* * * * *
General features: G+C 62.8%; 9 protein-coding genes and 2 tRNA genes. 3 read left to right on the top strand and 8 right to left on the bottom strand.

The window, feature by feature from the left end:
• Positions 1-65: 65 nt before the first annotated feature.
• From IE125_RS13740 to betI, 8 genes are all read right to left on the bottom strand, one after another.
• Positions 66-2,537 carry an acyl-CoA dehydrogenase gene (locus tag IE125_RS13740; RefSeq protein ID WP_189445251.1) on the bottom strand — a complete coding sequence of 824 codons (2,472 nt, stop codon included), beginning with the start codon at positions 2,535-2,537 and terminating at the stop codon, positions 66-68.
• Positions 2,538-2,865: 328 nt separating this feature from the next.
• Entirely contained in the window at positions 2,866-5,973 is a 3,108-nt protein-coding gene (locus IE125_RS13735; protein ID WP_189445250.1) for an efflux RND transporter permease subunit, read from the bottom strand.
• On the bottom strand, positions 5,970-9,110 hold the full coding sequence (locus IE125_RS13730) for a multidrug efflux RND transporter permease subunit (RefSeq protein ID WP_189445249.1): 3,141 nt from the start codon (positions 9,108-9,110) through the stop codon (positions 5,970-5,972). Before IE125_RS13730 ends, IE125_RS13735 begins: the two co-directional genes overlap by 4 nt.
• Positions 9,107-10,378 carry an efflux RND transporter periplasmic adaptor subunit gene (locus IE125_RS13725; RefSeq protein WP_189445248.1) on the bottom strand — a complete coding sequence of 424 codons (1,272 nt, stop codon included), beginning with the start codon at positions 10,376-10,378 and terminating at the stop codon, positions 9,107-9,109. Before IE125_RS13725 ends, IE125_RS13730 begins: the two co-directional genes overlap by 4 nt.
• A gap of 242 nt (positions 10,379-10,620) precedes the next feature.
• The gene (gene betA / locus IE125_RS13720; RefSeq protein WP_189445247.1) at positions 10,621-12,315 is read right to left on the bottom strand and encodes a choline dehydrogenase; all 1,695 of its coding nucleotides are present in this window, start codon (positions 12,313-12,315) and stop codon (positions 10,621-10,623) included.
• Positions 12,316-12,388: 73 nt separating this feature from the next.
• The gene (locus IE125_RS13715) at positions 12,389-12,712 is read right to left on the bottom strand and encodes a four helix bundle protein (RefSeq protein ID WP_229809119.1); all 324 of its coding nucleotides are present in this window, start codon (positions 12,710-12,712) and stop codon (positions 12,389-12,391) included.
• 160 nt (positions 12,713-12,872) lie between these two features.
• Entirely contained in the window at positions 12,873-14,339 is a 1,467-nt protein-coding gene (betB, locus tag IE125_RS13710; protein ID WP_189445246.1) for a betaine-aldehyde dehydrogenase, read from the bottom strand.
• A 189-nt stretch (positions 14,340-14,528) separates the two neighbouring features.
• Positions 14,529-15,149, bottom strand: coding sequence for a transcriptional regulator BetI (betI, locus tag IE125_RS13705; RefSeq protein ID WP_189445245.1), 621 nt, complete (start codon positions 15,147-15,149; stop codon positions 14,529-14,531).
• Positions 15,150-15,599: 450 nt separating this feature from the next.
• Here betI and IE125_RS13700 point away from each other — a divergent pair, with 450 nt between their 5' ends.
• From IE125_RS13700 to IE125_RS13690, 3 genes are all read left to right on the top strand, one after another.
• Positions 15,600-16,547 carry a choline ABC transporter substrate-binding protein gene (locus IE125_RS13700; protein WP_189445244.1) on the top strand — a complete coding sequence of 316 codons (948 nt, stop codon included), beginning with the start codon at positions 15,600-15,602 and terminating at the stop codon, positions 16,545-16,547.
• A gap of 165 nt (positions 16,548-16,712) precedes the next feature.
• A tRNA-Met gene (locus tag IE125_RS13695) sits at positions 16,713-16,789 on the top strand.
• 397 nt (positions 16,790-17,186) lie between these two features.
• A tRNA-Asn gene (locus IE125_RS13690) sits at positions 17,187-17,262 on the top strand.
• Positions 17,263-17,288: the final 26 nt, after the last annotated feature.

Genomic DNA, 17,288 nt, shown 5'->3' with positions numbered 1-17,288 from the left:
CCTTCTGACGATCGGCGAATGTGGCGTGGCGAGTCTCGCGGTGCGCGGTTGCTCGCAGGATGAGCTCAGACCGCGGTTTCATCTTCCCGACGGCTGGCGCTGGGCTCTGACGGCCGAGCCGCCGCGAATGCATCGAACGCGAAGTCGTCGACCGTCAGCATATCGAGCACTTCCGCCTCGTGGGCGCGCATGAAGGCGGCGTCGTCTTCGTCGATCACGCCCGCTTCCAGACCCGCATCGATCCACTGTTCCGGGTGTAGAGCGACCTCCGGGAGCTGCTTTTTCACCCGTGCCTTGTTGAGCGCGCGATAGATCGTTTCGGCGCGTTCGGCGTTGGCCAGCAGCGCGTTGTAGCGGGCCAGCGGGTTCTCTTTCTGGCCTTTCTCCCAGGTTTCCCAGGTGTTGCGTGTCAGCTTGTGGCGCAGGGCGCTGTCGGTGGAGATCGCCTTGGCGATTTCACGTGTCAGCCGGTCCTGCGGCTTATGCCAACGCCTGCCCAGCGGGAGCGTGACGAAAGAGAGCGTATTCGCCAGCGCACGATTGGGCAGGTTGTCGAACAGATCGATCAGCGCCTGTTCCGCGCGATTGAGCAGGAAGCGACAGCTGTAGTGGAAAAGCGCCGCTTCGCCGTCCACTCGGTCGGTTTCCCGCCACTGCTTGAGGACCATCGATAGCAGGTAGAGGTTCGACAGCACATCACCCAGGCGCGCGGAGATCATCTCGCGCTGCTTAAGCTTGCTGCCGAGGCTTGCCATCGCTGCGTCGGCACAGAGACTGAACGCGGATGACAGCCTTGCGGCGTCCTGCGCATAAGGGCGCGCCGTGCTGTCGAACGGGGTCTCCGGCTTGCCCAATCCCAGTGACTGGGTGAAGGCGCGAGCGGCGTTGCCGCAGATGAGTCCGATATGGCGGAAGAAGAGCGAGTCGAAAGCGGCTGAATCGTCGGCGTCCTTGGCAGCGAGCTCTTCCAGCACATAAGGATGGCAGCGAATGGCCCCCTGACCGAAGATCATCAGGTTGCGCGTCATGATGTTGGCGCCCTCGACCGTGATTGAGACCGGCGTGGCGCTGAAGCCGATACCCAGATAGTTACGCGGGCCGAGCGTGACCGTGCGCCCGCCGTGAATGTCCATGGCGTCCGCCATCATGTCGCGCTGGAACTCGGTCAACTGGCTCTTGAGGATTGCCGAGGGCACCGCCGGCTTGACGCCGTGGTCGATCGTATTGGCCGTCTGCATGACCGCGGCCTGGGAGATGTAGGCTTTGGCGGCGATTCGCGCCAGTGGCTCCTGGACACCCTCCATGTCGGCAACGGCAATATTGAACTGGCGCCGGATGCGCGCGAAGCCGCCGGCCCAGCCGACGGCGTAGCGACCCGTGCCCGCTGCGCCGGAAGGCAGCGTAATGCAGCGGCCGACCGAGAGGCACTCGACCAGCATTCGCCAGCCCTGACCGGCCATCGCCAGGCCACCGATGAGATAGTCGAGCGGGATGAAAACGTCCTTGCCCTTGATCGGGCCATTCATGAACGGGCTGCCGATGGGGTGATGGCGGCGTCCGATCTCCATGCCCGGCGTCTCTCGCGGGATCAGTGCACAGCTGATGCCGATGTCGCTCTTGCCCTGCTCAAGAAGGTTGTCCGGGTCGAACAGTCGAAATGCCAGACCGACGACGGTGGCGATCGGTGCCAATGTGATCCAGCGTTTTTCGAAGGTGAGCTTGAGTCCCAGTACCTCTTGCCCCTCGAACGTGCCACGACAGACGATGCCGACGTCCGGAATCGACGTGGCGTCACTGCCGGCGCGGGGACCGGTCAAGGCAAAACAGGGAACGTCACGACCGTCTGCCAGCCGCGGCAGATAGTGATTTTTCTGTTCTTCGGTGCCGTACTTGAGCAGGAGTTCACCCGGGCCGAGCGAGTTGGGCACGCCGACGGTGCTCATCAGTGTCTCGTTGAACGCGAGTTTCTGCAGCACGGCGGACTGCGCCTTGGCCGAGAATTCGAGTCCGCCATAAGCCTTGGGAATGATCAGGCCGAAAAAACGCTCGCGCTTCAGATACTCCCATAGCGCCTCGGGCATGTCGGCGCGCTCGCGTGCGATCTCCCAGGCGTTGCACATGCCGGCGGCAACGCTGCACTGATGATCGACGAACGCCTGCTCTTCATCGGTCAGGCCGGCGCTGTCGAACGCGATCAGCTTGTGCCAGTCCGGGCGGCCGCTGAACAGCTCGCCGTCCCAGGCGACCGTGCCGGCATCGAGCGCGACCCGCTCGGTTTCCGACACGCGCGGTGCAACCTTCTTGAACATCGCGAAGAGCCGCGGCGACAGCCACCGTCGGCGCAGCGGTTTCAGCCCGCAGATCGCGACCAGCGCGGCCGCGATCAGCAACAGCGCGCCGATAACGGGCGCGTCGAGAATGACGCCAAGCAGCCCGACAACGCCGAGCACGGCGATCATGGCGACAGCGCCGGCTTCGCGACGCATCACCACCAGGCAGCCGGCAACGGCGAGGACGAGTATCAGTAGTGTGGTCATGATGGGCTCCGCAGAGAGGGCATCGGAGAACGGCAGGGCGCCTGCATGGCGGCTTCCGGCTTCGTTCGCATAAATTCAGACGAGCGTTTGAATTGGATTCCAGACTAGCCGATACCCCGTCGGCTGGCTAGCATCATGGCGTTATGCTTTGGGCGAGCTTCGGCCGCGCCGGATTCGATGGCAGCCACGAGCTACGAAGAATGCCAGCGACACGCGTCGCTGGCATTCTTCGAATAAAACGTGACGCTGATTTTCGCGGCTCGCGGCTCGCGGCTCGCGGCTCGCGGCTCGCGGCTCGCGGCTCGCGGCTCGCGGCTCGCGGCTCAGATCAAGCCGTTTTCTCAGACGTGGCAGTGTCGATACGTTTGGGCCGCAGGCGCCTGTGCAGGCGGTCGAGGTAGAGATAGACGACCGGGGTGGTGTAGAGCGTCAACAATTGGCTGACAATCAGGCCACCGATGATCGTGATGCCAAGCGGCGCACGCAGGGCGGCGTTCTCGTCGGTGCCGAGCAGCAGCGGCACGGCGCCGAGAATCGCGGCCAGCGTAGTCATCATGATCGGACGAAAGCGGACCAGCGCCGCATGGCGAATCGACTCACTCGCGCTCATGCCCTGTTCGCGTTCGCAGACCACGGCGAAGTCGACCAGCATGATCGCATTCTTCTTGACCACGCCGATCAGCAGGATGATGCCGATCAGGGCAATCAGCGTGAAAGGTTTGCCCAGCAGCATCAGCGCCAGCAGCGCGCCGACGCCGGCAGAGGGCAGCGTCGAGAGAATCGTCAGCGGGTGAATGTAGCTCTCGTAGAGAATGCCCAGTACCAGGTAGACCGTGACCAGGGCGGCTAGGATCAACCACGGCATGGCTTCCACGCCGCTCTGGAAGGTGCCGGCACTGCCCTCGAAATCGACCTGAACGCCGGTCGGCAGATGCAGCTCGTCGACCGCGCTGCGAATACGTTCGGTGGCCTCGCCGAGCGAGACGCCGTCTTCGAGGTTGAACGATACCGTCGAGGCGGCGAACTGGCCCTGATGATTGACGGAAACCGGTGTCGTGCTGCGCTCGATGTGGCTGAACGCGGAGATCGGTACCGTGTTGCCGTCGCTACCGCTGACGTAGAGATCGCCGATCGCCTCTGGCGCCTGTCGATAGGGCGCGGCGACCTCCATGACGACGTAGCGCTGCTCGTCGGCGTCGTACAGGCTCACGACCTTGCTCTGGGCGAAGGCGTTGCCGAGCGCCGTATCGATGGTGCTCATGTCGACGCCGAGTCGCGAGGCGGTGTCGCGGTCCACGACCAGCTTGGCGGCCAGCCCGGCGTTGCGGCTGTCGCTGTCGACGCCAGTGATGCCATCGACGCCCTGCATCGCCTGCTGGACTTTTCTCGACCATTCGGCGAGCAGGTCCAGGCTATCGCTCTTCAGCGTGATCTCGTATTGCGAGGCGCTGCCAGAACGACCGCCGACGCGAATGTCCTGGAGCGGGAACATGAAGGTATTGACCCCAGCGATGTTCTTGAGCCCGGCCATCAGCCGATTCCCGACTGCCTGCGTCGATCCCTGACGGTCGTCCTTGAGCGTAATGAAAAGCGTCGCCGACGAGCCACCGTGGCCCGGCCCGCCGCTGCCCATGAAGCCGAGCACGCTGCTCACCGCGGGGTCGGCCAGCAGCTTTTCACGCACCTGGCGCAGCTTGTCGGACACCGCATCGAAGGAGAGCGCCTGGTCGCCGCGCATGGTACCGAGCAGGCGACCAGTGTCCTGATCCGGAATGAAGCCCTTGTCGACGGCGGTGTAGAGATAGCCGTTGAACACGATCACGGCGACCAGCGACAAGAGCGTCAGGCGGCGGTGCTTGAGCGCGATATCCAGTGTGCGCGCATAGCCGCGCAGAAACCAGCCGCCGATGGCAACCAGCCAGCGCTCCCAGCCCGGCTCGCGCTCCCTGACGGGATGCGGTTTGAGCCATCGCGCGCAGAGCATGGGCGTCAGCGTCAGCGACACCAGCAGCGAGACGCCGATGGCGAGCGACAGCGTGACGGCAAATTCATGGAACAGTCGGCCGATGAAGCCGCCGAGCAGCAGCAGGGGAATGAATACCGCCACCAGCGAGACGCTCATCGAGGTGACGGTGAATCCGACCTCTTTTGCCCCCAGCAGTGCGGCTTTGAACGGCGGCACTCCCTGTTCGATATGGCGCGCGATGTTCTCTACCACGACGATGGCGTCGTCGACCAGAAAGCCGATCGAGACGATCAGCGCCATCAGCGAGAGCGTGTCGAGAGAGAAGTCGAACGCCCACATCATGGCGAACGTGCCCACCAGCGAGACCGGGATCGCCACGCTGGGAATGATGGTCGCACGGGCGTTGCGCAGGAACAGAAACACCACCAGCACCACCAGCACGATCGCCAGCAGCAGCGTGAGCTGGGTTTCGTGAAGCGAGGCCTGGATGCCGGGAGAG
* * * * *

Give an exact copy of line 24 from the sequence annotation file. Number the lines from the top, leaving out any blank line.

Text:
• 397 nt (positions 16,790-17,186) lie between these two features.